The City of Hallandale Beach wants one of its own police officers and his union to pay attorney's fees for the person who successfully sued him in a civil rights case involving excessive force.
The incident happened in 2009, when Kenneth Salazar made a left turn on Hallandale Beach Boulevard and his car allegedly nearly hit officer Josue Hernandez's cruiser. Hernandez proceeded to pull Salazar over and ordered him out of the car. As Salazar questioned why he was pulled over, Hernandez frisked him and kicked his legs apart. But he kicked too hard, and when Salazar lost his balance, he tried to straighten his legs. Feeling the resistance, Hernandez threw Salazar on the ground and pepper-sprayed him before placing him under arrest for resisting arrest, according to Salazar's attorney, Gary Kollin.
Salazar eventually filed a civil rights lawsuit against the city, and one week before Christmas, on December 18, 2003, a jury found Hernandez guilty of false arrest, battery, and excessive force – the jury awarded Salazar $82,000 for his pain and suffering.
The city paid the $82,000. But it's now arguing that Hernandez and the Broward Police Benevolent Association should cover Salazar's $42,000 in attorney fees.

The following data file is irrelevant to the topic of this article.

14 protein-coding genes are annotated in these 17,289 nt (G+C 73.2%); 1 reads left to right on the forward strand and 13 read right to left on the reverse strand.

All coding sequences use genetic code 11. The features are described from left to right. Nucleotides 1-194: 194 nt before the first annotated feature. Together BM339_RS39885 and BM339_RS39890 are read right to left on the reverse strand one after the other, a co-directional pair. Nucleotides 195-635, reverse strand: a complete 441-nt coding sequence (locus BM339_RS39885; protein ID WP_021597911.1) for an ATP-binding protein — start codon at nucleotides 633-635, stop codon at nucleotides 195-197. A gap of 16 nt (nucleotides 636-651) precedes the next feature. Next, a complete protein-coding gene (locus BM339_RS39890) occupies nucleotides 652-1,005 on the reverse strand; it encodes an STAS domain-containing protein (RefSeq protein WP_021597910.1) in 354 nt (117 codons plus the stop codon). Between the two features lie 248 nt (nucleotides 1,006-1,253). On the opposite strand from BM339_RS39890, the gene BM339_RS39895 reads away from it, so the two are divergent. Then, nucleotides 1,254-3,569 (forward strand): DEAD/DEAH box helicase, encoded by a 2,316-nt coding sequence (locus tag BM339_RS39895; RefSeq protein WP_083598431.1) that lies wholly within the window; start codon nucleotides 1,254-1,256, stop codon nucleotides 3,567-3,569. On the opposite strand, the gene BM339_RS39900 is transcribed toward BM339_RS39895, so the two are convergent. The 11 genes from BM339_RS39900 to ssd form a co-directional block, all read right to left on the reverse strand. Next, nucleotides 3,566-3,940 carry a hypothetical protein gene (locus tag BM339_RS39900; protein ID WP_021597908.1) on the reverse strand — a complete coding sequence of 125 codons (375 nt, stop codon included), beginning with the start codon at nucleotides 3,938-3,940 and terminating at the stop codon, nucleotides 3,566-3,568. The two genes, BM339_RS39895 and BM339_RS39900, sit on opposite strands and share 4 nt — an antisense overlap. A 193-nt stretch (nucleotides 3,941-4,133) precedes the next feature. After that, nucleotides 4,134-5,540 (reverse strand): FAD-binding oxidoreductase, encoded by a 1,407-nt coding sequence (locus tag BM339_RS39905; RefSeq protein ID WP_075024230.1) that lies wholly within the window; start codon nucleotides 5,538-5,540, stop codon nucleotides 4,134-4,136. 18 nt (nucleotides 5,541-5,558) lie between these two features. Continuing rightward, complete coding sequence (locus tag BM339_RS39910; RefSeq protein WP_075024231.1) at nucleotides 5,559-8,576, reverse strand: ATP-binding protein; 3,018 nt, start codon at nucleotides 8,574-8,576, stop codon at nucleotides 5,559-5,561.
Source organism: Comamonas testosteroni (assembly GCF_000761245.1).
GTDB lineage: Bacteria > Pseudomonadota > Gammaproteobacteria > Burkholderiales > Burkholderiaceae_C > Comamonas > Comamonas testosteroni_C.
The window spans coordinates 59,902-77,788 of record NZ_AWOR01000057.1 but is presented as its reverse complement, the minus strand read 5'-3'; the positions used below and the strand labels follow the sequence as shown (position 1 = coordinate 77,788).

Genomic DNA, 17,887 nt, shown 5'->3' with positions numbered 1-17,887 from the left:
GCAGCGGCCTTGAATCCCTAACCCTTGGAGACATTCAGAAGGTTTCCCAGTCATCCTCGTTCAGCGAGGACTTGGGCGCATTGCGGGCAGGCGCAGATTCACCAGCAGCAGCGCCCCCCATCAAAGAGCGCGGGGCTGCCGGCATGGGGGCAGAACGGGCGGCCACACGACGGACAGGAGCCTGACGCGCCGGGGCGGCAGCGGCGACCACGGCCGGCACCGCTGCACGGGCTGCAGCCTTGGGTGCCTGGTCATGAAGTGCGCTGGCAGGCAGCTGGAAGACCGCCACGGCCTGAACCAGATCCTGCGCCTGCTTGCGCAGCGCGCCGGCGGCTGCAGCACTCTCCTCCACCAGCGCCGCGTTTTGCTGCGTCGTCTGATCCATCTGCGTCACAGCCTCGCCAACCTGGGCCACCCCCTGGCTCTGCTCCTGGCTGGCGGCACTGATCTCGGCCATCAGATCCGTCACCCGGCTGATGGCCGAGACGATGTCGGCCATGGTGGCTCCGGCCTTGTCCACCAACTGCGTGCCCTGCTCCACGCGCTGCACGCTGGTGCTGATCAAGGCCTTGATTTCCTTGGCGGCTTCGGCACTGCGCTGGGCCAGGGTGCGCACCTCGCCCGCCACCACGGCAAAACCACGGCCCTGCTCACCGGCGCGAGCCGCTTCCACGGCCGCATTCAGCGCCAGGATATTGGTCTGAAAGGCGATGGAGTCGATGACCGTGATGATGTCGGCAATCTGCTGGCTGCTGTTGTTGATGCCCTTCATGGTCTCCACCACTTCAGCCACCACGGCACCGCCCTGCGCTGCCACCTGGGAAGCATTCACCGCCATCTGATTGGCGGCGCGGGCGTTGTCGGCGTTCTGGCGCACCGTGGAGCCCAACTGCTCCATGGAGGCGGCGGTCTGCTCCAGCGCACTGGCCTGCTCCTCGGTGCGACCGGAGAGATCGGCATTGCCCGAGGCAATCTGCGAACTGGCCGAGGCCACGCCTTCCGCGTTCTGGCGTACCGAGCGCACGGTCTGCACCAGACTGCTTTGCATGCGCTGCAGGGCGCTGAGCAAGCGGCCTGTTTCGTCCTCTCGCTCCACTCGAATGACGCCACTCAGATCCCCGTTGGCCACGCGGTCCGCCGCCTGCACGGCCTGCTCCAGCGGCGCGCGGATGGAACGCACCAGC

A Special Magistrate court already says that Hernandez and the BPA needs to open up his checkbook for the services of Kollin, who represented Salazar in the original lawsuit. Shortly after, the Broward Police Benevolent Association filed a “motion to reconsider.” But the court affirmed that the cop is on the hook. And now the city has filed a complaint for declaratory judgment — a typical action before a lawsuit is filed — in Broward County court to make that happen.
To date, the complaint says, the City of Hallandale Beach has already paid $106,000 for Hernandez's assault of Salazar, which includes the $82,000 judgment award and about $24,000 for its own attorneys' fees during the case.
That amount exceeds the $100,000 the city has agreed to pay up to in its collective bargaining agreement with the PBA when its officers engage in reckless behavior such as beating and falsely arresting a guy in a bout of road rage, otherwise known as “false arrest insurance,” according to the suit.
Also, the city claims that, when it comes to paying for when public employees break the law, state law “specifically excludes payment of attorneys' fees where an officer has been determined to have caused intentional harm.”
Since the court found that Hernandez's actions were intentional, it looks like he and the union might have to pay up. But almost 18 months after the verdict, that hasn't happened. Hernandez, meanwhile, is still employed by the department and earns $139,000 per year, including retirement and benefits.
Neither the city attorney, Lynne Whitfield, nor the Broward PBA returned request for comment.
Kollin says the city and the police union need to figure out who will take up the rest of Hernandez's road rage bill.
“If they have some internal dispute between the two of them, they need to settle that among themselves,” he says.
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